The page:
It’s a nice surprise when Minnesota consumers see their credit scores jump, but they might wonder why their ratings are suddenly higher.

Minnesota consumers are always happy to see their credit scores jump. If this happens to you – unexpectedly – you don’t want to question it. However, you might like to know how it happened, especially if you’re working to improve your credit. After all, part of the credit repair process involves figuring out what helps and what harms credit scores. First, congratulations to all of the Minnesotans whose credit scores have recently jumped. Give yourselves well-deserved pats on the backs. Now, let’s take a look at some reasons why your credit may have improved.

The most Common Reasons why Minnesota Consumers may see Sudden Increases in their Credit Scores

If you’re a Minnesotan who suddenly has a higher credit score, consider the boost a reward for good credit management. Specifically, one of the following this has probably happened.

You’ve lowered your credit card utilization rate.

If you’re using too much of your available credit, your credit score can drop. This can happen even if you’re paying your bills on time. Why? Carrying high credit card balances makes lenders think that you’re relying on credit to live beyond your means. So, a good rule of thumb is to use no more than 30% of your available credit at any given time.

If you were carrying high balances for a while, but have paid them down recently, your credit score probably jumped. If this is the case, your new goal is to keep up the good work. Keep your spending in check and an eye on your credit card balances. Minnesota consumers who keep their credit card utilization rates low are more likely to hold onto higher credit scores.

Your positive credit history has had a birthday.

When it comes to credit histories, older is better than newer. So, Minnesotans who have long histories of accounts in good standing typically have better credit scores. If you have positive items on your credit reports that have reached a certain age, your credit score has probably jumped. Why? This shows lenders that you’ve practiced good credit habits for a substantial amount of time. It makes you a good credit risk.

With this in mind, it’s good to think twice before closing accounts in good standing. Even if you seldom use a particular credit card, think about keeping it around. If it has a positive payment history attached to it, it can help your credit score in two ways. First, it’s the type of older account that looks good on your credit reports. Second, getting rid of it will reduce the amount of your available credit and this could bring your credit score down.

A negative credit report item has expired and vanished.

Many Minnesota consumers have experienced at least a minor bump in their credit histories. Maybe you missed a payment or two, allowed an account to go to debt collections, or even declared bankruptcy. Whatever is the case, the good news is that all negative items eventually fall off credit reports. Typically, black marks disappear within 7-10 years from the date they were originally reported to the credit bureaus.

If you’re one of the Minnesotans who has learned from past mistakes and mended your ways, it is highly likely that a credit score boost is the result of a negative item falling off your credit reports. Now, as long as you continue with your improved habits, there’s nowhere for your credit score to go but up.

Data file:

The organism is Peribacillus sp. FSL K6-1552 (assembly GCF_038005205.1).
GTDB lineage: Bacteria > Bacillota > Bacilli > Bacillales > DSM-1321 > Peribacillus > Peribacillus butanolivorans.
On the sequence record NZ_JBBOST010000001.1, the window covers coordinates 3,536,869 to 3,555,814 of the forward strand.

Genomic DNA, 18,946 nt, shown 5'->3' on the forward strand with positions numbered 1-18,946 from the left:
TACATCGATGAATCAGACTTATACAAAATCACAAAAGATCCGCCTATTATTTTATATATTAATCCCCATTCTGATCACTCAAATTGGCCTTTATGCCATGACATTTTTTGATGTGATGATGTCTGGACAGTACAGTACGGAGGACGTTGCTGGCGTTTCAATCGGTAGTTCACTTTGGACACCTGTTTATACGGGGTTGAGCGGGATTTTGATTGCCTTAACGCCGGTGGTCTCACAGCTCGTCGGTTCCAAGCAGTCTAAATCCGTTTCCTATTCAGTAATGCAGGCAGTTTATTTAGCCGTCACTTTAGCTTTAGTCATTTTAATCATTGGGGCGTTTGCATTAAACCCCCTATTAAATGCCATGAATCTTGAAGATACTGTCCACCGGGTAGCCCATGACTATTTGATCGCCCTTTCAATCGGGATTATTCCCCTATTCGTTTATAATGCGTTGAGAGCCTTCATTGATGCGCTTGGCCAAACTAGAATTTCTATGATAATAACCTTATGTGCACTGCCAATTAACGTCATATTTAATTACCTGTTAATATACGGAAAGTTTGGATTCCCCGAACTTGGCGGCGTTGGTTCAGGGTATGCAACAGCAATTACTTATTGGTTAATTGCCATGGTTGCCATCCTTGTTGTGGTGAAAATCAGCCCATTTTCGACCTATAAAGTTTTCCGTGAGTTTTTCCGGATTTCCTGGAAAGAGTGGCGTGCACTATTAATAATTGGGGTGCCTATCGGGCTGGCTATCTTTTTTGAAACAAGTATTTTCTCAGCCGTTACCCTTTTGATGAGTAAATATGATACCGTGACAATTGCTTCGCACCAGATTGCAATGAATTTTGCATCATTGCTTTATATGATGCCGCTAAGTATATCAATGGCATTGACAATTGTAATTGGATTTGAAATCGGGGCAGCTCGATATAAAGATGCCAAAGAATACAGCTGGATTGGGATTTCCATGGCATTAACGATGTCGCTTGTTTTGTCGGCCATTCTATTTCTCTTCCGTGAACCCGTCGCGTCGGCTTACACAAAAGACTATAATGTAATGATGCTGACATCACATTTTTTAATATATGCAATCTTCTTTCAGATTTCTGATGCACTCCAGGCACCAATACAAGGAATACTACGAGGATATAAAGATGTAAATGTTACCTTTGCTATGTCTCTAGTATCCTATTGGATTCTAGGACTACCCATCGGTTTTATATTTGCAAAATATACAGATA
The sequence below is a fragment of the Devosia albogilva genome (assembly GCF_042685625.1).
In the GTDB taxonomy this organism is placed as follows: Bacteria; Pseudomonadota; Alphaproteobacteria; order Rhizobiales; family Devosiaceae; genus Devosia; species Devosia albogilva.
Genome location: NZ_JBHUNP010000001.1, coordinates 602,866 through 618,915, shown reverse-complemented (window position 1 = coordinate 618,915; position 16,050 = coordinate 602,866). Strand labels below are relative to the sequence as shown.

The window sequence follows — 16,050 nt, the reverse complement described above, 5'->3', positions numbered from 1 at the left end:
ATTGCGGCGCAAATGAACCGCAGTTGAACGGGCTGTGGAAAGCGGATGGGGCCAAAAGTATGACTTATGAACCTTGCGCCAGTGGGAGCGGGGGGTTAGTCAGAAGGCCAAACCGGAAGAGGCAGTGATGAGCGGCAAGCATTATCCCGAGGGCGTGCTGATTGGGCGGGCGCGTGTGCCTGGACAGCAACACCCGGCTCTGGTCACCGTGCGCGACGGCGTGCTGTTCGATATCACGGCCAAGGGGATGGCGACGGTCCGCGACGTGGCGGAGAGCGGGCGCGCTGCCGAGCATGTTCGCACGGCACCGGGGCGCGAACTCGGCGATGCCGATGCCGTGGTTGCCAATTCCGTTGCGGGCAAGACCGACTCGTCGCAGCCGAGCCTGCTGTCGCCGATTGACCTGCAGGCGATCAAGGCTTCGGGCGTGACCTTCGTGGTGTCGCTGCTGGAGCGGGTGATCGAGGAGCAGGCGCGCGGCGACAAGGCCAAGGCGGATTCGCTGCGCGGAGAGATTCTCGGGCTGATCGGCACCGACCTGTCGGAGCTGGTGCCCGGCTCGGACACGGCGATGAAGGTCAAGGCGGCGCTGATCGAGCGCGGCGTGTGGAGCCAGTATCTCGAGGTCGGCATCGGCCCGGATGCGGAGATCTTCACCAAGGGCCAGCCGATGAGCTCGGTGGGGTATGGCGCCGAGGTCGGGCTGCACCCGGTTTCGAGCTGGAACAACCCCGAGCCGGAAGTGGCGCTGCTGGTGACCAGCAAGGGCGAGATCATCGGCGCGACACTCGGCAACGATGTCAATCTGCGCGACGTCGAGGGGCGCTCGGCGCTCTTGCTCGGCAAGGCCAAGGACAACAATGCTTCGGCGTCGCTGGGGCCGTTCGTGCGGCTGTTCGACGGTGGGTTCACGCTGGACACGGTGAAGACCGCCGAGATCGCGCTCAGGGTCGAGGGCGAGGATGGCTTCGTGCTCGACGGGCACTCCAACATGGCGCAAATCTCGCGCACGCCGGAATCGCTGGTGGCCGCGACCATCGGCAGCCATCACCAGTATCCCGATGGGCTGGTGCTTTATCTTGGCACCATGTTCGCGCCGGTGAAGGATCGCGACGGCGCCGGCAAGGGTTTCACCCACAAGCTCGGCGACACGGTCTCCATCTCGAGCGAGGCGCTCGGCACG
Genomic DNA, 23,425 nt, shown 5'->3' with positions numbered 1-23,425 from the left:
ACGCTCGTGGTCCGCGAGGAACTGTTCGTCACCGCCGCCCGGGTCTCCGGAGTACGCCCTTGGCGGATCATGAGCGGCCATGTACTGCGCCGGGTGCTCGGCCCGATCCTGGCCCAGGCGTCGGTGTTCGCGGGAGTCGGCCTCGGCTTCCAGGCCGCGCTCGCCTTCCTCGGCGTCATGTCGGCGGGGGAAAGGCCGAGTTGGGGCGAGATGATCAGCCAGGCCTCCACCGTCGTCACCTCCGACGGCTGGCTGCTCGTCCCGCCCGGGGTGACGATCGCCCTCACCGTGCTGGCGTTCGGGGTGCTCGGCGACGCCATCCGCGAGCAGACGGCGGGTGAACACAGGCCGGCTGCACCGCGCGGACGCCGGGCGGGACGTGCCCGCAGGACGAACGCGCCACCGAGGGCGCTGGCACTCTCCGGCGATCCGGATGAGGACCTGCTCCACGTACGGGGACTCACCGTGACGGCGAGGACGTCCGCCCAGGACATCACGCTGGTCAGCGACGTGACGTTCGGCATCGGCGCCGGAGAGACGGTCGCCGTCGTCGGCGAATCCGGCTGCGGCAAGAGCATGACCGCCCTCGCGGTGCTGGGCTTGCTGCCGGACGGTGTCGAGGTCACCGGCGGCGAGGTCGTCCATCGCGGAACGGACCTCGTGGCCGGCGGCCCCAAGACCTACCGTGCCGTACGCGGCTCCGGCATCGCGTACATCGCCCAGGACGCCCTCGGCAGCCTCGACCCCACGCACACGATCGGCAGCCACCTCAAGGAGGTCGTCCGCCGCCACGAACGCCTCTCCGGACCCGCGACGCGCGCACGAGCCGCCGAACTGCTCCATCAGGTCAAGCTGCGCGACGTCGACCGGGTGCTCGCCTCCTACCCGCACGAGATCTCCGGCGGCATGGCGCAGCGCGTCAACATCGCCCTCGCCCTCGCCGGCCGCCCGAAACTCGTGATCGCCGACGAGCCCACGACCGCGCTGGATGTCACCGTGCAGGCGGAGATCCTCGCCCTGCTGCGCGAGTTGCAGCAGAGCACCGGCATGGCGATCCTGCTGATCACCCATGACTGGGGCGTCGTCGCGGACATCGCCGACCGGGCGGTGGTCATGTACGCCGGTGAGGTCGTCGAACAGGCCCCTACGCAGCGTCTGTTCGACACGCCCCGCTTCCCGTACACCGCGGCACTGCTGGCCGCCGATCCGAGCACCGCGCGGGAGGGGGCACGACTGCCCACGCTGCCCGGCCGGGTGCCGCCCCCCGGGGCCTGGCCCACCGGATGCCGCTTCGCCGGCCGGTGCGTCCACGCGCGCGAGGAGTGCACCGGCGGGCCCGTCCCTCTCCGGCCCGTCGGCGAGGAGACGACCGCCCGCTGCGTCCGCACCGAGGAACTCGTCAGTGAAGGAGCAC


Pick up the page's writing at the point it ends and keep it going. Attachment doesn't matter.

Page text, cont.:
You’ve opened a new credit card account or installment loan.

When Minnesota consumers open new credit card accounts or installment loans, two negative things happen. First, an authorized hard inquiry on your credit report causes you to temporarily lose a few credit score points. Next, the new account reduces the overall age of your positive credit history. However, with certain kinds of new accounts, the good can outweigh the bad when it comes to credit scores.

For example, a new credit card account increases the amount of your available credit and reduces your utilization rate. On the other hand, if you had no installment loans on your credit reports, and you add one, your “credit mix” improves. Because 10% of your credit score is based on your credit mix, it can jump with the addition of a car, personal, or home loan.

Another way that Minnesotans can give their Credit Scores a Boost

If, like a lot of Minnesota consumers, you’re looking for additional ways to improve your credit score, checking your credit reports for errors is a good start. Most people don’t realize that about 80% of consumer credit reports contain inaccuracies of some type. Unfortunately, many of these mistakes are harmful to credit scores.

To make sure that your credit reports are error-free, check them at least every 12 months. Under the Fair and Accurate Credit Transactions Act (FACTA), you are entitled to do this for free. Just go to, and request copies of your credit report from TransUnion, Equifax, and Experian.

Minnesota residents who find mistakes on their credit reports can get a FREE credit repair lawyer to dispute them and get them removed. Give us a call at Minnesota Credit Lawyers, and we’ll be happy to review your credit reports and check for any errors that might be bringing your credit score down. Again, this service, like all of our services, costs consumers nothing out of pocket.

The Free and Legal way to Get Better Credit

Don’t let errors on your credit reports bring your credit score down. At Minnesota Credit Repair Lawyers, we’ve been cleaning up credit reports for consumers since 2008 for free. How do we do it? The law allows us to collect our fees and costs from the defendants in any successful action.  This is why our clients pay nothing for the work we do.

Let’s start the conversation about what we can do for your credit. Set up your free consultation today by calling Attorney Gary Nitzkin at (612)235-4458 or sending him a message through our contact page.